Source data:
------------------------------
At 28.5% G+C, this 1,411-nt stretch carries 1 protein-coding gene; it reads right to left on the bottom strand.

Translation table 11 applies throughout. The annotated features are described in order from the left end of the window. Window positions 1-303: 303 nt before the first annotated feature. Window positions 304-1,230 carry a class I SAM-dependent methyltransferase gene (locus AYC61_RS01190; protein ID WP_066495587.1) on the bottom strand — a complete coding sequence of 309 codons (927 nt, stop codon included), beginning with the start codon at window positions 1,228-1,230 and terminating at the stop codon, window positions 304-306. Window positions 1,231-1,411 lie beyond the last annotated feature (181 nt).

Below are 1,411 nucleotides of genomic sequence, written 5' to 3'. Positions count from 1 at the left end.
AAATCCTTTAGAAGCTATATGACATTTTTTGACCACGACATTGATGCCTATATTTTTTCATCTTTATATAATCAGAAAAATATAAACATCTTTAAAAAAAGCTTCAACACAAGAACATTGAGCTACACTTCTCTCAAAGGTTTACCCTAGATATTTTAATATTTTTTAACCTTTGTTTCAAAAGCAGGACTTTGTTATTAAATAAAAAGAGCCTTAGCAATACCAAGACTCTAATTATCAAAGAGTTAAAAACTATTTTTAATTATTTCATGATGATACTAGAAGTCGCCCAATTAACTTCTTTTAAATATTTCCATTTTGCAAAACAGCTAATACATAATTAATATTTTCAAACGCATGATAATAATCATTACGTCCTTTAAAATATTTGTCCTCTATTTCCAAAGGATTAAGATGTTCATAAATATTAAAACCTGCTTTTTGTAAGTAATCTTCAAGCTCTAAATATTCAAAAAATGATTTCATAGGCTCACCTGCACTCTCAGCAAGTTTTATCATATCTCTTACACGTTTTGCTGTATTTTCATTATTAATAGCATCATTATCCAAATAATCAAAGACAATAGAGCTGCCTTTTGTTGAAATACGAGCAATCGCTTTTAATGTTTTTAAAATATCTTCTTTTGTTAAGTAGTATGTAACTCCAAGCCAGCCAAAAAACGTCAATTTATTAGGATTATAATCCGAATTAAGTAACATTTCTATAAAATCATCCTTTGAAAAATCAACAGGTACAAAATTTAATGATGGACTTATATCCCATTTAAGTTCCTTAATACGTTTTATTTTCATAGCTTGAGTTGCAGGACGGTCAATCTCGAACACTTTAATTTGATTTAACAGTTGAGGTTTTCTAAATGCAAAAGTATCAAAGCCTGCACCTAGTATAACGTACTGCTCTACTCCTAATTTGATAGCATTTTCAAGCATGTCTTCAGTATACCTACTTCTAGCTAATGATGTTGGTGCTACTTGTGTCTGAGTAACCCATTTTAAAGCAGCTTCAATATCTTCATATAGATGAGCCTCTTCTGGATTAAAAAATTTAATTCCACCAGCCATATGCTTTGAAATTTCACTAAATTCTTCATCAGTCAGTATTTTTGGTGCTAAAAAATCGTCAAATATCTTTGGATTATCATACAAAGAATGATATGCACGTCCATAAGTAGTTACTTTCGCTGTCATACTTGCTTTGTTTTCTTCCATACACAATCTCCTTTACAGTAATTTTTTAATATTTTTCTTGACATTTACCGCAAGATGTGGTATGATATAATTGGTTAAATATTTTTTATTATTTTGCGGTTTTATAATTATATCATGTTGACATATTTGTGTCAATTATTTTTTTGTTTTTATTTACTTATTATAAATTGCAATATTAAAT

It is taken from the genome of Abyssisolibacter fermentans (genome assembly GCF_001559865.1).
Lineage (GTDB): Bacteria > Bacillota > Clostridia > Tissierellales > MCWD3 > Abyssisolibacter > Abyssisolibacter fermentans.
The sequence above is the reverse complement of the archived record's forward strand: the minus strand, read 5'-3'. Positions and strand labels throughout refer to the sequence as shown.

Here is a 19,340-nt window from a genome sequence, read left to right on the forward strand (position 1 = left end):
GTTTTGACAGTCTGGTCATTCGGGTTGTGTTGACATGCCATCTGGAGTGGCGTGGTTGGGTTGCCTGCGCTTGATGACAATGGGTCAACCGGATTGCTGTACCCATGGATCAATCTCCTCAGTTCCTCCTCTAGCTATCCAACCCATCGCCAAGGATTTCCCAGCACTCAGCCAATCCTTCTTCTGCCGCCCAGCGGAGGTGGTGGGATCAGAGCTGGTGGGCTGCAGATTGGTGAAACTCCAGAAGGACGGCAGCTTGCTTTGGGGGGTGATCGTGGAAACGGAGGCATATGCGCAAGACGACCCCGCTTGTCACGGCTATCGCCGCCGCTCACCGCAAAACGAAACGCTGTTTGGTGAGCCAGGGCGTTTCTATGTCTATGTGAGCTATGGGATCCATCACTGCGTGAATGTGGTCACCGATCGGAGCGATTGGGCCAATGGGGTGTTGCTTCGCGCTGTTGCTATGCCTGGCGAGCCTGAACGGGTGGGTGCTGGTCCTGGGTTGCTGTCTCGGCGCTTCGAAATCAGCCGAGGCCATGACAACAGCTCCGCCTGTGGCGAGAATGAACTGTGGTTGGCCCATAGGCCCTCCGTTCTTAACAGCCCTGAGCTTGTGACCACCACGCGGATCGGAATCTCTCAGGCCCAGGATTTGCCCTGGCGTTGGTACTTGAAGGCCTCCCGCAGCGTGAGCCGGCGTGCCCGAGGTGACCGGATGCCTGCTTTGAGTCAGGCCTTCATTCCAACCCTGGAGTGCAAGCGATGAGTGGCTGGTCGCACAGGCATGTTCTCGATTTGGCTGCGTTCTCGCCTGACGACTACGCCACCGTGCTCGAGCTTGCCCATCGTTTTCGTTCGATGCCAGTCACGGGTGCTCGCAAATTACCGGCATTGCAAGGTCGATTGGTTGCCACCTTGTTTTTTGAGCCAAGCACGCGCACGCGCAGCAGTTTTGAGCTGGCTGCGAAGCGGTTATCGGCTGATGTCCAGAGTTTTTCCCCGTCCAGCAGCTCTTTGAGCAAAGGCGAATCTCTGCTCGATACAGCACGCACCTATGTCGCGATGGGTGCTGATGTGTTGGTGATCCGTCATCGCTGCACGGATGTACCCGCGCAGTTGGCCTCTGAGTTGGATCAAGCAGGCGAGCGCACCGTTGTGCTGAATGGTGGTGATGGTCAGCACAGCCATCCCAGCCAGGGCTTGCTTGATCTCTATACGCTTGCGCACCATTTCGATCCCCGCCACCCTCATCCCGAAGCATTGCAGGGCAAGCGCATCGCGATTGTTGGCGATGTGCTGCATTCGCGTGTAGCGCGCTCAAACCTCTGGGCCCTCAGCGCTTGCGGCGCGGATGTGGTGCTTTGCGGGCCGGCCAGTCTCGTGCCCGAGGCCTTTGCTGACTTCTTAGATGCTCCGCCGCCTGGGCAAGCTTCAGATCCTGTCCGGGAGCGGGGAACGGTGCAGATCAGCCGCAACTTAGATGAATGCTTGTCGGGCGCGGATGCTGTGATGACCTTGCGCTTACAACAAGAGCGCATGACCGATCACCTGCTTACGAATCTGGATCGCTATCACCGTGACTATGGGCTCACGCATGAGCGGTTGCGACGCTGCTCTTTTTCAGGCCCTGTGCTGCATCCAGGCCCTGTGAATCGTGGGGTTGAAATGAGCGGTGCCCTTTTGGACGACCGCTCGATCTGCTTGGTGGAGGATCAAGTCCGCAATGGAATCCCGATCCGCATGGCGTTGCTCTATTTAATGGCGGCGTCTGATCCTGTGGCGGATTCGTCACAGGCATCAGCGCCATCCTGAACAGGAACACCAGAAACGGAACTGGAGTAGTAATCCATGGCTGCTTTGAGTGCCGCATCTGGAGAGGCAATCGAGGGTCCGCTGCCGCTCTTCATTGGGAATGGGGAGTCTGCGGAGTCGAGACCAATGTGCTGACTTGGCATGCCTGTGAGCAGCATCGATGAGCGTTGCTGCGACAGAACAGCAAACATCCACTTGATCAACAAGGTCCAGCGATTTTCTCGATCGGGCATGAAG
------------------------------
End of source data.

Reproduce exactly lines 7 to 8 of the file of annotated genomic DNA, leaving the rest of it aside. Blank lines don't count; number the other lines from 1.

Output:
The sequence above is the reverse complement of the archived record's forward strand: the minus strand, read 5'-3'. Positions and strand labels throughout refer to the sequence as shown.

Here is a 19,340-nt window from a genome sequence, read left to right on the forward strand (position 1 = left end):